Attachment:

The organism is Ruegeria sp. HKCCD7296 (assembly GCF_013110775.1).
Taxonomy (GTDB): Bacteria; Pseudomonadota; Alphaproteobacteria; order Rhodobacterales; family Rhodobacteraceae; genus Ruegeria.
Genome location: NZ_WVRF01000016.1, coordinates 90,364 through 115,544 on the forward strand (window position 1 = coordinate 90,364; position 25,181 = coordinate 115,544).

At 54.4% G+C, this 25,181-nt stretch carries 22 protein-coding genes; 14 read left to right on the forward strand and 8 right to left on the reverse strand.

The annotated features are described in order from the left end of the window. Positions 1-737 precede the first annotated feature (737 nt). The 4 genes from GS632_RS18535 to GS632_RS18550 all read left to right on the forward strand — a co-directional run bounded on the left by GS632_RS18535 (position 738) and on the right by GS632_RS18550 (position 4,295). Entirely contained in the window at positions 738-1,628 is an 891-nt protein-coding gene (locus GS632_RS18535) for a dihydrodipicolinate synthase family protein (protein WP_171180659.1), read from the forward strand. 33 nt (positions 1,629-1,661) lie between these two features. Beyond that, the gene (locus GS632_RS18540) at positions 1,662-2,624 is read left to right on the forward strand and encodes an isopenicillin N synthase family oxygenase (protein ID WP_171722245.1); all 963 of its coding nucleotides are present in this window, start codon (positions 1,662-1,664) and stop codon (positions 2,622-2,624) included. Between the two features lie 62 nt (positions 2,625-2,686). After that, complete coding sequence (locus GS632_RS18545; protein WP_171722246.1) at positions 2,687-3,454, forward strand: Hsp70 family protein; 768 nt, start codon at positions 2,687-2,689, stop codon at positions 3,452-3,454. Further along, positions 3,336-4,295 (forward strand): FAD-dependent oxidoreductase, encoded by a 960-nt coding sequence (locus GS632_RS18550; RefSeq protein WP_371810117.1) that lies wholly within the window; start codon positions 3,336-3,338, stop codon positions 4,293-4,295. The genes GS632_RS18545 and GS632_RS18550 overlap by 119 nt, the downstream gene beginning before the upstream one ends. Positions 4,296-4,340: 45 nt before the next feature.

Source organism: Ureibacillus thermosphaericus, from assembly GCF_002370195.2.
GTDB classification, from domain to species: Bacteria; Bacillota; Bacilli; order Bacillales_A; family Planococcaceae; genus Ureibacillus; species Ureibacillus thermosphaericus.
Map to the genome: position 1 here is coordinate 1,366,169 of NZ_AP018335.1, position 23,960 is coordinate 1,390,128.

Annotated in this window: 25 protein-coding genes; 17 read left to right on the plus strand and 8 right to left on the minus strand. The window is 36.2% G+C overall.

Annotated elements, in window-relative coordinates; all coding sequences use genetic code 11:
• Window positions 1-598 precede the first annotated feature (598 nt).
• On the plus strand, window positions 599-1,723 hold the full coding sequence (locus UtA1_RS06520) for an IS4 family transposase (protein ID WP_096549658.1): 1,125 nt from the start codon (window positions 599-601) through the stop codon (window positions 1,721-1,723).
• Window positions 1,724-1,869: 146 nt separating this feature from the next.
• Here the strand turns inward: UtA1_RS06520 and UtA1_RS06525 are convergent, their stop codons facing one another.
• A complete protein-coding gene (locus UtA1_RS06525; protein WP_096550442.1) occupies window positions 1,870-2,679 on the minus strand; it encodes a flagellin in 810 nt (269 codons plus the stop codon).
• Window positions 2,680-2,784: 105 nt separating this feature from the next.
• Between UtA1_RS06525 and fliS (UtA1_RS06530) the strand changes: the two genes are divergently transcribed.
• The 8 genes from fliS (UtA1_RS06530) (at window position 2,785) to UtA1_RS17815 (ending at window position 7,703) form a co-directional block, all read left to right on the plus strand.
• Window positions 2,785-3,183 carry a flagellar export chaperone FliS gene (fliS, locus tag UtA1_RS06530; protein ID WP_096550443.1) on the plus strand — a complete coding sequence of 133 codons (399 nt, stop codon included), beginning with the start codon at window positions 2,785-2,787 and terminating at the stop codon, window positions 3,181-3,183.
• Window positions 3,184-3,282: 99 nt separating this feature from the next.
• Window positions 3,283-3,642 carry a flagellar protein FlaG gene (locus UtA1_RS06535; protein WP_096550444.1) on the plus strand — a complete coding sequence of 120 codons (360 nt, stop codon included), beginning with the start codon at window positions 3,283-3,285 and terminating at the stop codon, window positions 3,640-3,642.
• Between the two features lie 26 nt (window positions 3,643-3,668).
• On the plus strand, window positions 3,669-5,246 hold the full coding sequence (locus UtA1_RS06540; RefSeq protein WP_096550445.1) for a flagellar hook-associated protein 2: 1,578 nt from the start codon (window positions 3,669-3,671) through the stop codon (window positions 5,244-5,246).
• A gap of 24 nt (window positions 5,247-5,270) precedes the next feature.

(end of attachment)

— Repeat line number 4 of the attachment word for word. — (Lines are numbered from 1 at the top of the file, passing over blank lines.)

At 54.4% G+C, this 25,181-nt stretch carries 22 protein-coding genes; 14 read left to right on the forward strand and 8 right to left on the reverse strand.